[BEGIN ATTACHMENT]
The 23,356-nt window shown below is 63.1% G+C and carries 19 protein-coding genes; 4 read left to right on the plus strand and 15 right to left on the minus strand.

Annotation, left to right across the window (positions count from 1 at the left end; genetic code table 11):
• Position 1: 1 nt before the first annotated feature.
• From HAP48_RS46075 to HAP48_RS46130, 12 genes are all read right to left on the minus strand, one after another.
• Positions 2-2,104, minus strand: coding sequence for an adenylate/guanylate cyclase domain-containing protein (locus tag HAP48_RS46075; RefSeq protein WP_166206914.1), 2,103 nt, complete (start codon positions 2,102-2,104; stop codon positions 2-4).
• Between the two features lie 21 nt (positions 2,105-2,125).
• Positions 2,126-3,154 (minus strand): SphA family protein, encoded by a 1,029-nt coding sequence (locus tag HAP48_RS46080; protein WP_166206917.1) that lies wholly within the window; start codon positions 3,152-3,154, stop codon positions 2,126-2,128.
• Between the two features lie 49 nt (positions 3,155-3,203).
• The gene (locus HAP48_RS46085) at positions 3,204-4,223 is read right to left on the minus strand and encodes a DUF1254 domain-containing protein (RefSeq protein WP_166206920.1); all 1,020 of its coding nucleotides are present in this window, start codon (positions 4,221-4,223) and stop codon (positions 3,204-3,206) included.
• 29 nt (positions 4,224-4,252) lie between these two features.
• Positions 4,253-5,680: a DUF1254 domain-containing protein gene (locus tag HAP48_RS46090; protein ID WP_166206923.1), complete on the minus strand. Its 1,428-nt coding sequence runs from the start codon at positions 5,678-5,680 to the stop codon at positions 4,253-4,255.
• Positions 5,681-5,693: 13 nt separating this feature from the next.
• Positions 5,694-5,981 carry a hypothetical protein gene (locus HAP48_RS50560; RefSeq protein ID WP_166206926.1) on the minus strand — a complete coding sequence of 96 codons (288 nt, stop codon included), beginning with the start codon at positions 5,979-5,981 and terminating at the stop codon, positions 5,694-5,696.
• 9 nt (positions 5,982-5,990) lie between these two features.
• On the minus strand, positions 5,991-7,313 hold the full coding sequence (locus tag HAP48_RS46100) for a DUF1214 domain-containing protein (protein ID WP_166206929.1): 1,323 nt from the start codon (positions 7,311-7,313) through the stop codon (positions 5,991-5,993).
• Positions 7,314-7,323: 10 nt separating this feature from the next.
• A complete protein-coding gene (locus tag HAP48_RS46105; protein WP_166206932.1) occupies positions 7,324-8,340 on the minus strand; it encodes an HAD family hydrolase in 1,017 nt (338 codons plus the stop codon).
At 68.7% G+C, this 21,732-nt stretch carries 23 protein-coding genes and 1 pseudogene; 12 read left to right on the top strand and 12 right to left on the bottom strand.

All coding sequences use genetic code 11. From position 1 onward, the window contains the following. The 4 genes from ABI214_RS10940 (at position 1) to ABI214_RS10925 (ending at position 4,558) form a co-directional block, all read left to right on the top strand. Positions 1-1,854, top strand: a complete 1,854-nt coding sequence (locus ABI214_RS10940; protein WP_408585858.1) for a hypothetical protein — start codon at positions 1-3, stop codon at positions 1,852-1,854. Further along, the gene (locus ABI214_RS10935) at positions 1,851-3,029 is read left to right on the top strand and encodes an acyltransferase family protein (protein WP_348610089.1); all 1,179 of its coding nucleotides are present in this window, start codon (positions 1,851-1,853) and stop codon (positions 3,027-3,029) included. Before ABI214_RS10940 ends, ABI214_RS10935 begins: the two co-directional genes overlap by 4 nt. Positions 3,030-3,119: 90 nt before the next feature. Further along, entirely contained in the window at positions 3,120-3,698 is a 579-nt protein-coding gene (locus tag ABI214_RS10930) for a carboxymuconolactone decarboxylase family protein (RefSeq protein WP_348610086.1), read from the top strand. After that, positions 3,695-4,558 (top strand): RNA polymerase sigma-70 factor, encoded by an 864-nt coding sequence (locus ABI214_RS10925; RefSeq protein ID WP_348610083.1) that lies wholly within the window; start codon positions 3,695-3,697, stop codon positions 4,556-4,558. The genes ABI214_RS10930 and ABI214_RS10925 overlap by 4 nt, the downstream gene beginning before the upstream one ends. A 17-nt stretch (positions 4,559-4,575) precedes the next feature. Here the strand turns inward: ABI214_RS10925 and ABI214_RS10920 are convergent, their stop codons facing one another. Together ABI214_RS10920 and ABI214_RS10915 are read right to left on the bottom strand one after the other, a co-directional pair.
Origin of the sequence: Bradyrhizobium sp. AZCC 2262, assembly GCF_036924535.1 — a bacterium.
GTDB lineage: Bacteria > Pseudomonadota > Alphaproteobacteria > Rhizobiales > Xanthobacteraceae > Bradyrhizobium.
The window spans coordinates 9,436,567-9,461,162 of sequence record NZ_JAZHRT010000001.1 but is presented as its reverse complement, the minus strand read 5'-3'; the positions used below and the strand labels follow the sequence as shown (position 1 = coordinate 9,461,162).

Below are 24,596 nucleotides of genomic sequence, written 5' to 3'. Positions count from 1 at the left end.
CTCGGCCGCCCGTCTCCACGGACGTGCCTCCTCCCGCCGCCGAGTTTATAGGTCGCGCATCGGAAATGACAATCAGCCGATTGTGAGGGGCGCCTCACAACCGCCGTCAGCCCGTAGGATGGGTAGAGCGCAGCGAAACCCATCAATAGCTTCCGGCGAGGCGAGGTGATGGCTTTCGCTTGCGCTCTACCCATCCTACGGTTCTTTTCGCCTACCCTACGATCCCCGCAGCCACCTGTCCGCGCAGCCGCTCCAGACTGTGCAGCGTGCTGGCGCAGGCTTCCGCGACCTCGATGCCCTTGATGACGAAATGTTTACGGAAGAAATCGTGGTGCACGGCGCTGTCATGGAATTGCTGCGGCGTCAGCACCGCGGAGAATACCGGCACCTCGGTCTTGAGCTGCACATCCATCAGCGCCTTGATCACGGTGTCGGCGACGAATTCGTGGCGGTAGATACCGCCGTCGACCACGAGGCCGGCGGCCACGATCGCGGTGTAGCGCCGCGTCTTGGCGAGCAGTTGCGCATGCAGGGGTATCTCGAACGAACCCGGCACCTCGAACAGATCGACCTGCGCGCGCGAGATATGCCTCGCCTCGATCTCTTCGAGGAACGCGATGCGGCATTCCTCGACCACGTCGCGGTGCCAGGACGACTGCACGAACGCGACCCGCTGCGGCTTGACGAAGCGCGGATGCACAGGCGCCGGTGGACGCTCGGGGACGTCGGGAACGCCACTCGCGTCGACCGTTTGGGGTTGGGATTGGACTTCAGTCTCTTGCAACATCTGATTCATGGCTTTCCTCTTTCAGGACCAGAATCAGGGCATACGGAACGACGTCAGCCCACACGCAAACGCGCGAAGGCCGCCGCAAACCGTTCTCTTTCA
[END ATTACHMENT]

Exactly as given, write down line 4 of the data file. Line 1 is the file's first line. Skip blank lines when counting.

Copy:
• From HAP48_RS46075 to HAP48_RS46130, 12 genes are all read right to left on the minus strand, one after another.